11) Orlando Arcia, SS, Brewers (118): I’m a believer at this point, +defense, bat has blossomed.
12) Daniel Norris, LHP, Blue Jays (9): Borderline for inclusion as he may go past rookie limits.
13) Yoan Moncada, 2B, Red Sox (16): Scouting reports much better than the numbers, though he’s been heating up lately.
14) Bradley Zimmer, OF, Indians (59): Broader skills than Conforto but this is really close.
15) Michael Conforto, OF, Mets (78): Skills not as broad as Zimmer but has strong Double-A numbers on his resume and is actually a few months younger. You should look at this like 14-A and 14-B. Zimmer looks ready for Double-A so hopefully we can make a more direct comparison between the two in three months.
16) Luis Severino, RHP, Yankees (30): Looks good in Triple-A, should get a trial soon.
17) Jose Berrios, RHP, Twins (44): A favorite since he was in high school in Puerto Rico.
18) Rafael Devers, 3B, Red Sox (64): Glowing scouting reports from Low-A although has been in a slump recently.
19) Alex Reyes, RHP, Cardinals: (69): Pitching brilliantly in High-A until a sore shoulder cropped up in June. Status unclear.
20) Jose De Leon, RHP, Dodgers (In the Picture): Huge boost in stock from in the picture/honorable mention into the top 20. Aggressive move but all sources seem to love him.
21) Robert Stephenson, RHP, Reds (21): Command still wobbles at times but has been quite effective lately, stuff excellent.
22) Hector Olivera, 2B, Dodgers (not ranked): I don’t know where to properly slot a 30-year-old Cuban defector mashing Triple-A pitching so we’ll stick him here and move on.
23) Franklin Barreto, SS, Athletics (38): Thriving despite jump from short-season to High-A.
24) Raul Mondesi, SS, Royals: (106): Hard to judge given how rapidly he’s been pushed. Strike zone judgment remains poor but power is starting to develop and glove has looked sharper. Personification of high-risk, high-reward.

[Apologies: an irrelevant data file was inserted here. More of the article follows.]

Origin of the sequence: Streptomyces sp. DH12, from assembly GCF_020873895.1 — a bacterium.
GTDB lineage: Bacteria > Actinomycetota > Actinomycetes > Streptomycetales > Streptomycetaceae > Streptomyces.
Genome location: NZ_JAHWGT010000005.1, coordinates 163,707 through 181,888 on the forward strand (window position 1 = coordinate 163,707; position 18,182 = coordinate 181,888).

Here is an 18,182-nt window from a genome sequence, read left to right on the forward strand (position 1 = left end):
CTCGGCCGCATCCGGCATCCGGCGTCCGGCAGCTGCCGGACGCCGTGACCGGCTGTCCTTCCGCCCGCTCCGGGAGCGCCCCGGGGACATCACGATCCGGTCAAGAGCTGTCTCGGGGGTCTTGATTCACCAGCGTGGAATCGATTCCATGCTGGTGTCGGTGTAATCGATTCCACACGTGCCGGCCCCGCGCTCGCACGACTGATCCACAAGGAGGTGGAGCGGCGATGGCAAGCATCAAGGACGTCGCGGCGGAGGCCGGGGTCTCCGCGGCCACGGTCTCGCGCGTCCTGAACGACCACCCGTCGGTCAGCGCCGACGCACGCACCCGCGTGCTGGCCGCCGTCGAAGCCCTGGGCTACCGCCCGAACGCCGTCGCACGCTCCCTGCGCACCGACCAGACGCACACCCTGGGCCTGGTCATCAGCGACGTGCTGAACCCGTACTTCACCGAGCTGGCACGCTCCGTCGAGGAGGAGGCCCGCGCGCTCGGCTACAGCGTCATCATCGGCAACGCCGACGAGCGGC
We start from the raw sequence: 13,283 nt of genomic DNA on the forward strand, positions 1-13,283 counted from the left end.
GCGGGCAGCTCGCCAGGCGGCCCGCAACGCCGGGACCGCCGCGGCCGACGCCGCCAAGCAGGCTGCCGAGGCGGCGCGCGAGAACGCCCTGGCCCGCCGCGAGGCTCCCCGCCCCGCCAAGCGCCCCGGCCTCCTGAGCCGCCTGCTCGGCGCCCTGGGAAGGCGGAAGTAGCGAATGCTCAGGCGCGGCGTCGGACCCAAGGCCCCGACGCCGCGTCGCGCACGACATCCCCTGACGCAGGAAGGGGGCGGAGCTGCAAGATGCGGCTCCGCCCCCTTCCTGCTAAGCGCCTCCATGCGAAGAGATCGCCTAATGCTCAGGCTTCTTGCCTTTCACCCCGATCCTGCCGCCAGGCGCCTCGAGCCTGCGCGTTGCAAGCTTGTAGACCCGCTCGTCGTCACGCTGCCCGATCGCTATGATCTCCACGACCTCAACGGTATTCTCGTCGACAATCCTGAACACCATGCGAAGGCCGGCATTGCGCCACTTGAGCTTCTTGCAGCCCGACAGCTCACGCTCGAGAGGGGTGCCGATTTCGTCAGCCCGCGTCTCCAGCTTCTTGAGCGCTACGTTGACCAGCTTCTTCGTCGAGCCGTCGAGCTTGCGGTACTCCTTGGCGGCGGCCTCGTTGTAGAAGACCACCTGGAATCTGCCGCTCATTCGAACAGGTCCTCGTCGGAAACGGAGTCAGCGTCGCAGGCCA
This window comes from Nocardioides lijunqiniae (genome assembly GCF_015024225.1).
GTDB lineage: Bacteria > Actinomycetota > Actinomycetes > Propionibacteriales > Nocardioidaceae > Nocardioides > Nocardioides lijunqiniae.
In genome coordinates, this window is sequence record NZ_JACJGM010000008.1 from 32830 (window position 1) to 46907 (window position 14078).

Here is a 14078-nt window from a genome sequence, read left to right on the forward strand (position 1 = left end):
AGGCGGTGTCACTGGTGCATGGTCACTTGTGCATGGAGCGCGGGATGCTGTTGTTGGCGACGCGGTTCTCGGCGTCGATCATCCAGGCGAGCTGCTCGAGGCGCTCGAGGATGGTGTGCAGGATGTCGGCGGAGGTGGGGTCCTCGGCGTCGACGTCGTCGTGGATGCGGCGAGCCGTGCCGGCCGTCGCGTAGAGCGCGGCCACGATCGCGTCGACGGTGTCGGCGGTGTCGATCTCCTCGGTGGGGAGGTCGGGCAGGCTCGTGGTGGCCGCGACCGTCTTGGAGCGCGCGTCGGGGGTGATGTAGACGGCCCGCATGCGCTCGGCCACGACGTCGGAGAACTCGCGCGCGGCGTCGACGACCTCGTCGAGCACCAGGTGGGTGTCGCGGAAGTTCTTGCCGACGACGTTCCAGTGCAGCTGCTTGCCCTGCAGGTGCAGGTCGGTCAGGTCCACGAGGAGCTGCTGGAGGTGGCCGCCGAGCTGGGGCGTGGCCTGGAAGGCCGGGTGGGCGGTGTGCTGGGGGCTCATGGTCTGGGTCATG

25) Gleyber Torres, SS, Cubs (ITP): Love this guy. If end-of-season reports are as strong as I expect, he’ll break the Top 20.
26) Nick Williams, OF, Rangers (ITP): Huge reduction in strikeout rate with no loss of power.
27) Joe Ross, RHP, Nationals (143): Borderline for inclusion as may exceed rookie limit, stock up with high minors and majors success and was ranked too low anyway.
28) Billy McKinney, OF, Cubs (135): Even this spot may prove too low.
29) Brett Phillips, OF, Astros (141): Always had tools, skills have blossomed. Could get into Top 20 by end of year.
30) Aaron Judge, OF, Yankees (50): Double-A reports were excellent but his power has evaporated in Triple-A though zone judgment has remained solid. Want to see more.
31) Jose Peraza, 2B-OF, Braves (43): Continues to stand out for speed, defense,
32) Sean Newcomb, LHP, Angels (97): The Brad Zimmer of pitchers, lots of talent and doing well in A-ball but needs to be promoted.
33) Ozhaino Albies, SS, Braves (155): Speed, glove, high averages, youth but will have to see if size/power become issues.